Lord Jim/flickr

Lord Jim/flickr

Lieberman, perhaps best known for his energetic advocacy of barefoot running (which he sometimes does), convincingly makes the case for a wholesale rethinking of how we live our modern lives based on overcoming these evolutionary “mismatches.”

“Most of us in this room are probably going to die of a mismatch disease,” Lieberman told a capacity crowd Thursday night at the Harvard Museum of Natural History.

Our bodies evolved as hunter-gatherers to walk 5-10 miles a day, eat a varied diet loaded with fiber and pack on fat in times of plenty to get us through the leaner times, he said. But instead, we live in an environment where we can drive to the mall, park close to the door and take the escalator up to the food court for a dinner that barely needs chewing.

This mismatch has led, he suggests, to a proliferation of heart disease, cancer and diabetes – which were nearly unknown to our prehistoric ancestors, as well as disabling conditions like low back pain and autoimmune problems. Continue reading

Opinion: Why Evolution Politics Favor The Democrats

Here’s a pro-Obama (or at least pro-Democrats) argument you probably haven’t heard: evolution favors mutual support and group efforts over fierce individualism and autonomy. At least that’s the case being made in a piece today on “evolution politics” by Walter C. Clemens, Jr., political science professor emeritus at Boston University and an associate at Harvard University’s Davis Center for Russian and Eurasian Studies, and Stuart A. Kauffman, professor emeritus at the University of Pennsylvania, currently teaching at the University of Vermont.


In their piece for WBUR’s Cognescenti, the authors ask the question: “Which works better — rugged individualism or mutual aid?” Here’s their response:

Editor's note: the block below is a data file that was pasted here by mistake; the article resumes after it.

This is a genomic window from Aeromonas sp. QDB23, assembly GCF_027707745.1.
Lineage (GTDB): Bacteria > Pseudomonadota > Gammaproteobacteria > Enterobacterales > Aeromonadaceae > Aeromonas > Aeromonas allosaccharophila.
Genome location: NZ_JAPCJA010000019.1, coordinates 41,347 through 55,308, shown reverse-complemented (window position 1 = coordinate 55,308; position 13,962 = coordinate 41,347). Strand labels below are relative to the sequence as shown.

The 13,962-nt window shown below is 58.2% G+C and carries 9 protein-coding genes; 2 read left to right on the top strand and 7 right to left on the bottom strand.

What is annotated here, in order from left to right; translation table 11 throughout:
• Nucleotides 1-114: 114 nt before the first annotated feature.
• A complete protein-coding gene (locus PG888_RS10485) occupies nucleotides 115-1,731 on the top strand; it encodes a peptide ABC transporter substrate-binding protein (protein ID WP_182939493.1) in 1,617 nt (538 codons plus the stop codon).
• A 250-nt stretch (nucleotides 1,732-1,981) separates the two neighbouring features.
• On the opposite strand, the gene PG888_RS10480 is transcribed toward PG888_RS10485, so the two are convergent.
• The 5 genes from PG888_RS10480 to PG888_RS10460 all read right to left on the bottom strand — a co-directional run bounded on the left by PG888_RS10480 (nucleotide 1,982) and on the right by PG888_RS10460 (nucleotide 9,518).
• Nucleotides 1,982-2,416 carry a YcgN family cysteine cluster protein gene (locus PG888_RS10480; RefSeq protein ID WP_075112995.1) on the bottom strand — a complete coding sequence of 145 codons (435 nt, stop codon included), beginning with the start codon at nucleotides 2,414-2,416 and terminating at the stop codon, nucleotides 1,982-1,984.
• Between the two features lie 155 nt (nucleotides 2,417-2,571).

Republicans champion self-reliance. Most Democrats also extol hard work — but agree with former President Bill Clinton that “we’re all in this together.” This view, Clinton told the Democratic National Convention in Sept., “is a better philosophy than, ‘you’re on your own.’”

The science of evolution supports the notion that self-centered autonomy generally leads to dead ends. Survival requires mutual aid. Today’s life scientists see that evolution is not the Jack London-social Darwinist version of nature that many Republicans embrace. To be sure, individuals and entire species compete for scarce resources, but all of life — from the biosphere to the econosphere — is filled with mutualisms that facilitate a diverse abundance. Continue reading

Daily Rounds: Lyme On The Rise; Why We Cry; Tubes Misused

Summer’s nearly over, you’re back from the Cape vacation and you probably thought your nightly ritual of full-body tick examinations could stop. Think again. The Boston Globe’s Stephen Smith reports that Lyme disease is on the rise — in non-beachy places like Framingham and Natick, communities that rarely had to contend with the tick-born disease.

NPR analyzes the evolutionary underpinnings of crying and reports that natural selection likely favored babies who wailed loudest — an efficient way to get what you want. (The piece also explores the related concept of ‘theory of mind,’ understanding another person’s emotional state. For more on this, see the work of of MIT’s Rebecca Saxe, who has done groundbreaking research on the part of the brain that governs this phenomenon.)

And if you missed it, read Gardiner Harris’ hard-hitting story in The New York Times on mixed-up medical tubes inadvertently killing or hurting patients — all due to lax federal oversight and resistance from the medical device industry.